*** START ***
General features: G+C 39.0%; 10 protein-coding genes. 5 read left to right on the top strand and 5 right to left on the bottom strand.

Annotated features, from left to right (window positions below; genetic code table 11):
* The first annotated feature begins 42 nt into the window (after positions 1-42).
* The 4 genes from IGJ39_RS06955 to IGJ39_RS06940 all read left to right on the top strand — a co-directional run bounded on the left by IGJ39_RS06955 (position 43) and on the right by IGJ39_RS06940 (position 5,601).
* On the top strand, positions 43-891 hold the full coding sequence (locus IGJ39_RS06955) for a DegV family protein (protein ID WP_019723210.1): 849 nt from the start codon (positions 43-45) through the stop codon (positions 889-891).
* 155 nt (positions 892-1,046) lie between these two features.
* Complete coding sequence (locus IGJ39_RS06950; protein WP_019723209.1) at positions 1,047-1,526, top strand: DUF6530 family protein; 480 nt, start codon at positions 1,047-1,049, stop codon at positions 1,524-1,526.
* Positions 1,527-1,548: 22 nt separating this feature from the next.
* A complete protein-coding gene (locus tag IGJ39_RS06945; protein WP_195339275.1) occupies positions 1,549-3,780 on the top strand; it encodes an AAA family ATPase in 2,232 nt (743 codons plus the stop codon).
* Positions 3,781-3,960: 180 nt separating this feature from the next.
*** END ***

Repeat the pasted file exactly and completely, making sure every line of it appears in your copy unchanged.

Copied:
General features: G+C 39.0%; 10 protein-coding genes. 5 read left to right on the top strand and 5 right to left on the bottom strand.

Annotated features, from left to right (window positions below; genetic code table 11):
* The first annotated feature begins 42 nt into the window (after positions 1-42).
* The 4 genes from IGJ39_RS06955 to IGJ39_RS06940 all read left to right on the top strand — a co-directional run bounded on the left by IGJ39_RS06955 (position 43) and on the right by IGJ39_RS06940 (position 5,601).
* On the top strand, positions 43-891 hold the full coding sequence (locus IGJ39_RS06955) for a DegV family protein (protein ID WP_019723210.1): 849 nt from the start codon (positions 43-45) through the stop codon (positions 889-891).
* 155 nt (positions 892-1,046) lie between these two features.
* Complete coding sequence (locus IGJ39_RS06950; protein WP_019723209.1) at positions 1,047-1,526, top strand: DUF6530 family protein; 480 nt, start codon at positions 1,047-1,049, stop codon at positions 1,524-1,526.
* Positions 1,527-1,548: 22 nt separating this feature from the next.
* A complete protein-coding gene (locus tag IGJ39_RS06945; protein WP_195339275.1) occupies positions 1,549-3,780 on the top strand; it encodes an AAA family ATPase in 2,232 nt (743 codons plus the stop codon).
* Positions 3,781-3,960: 180 nt separating this feature from the next.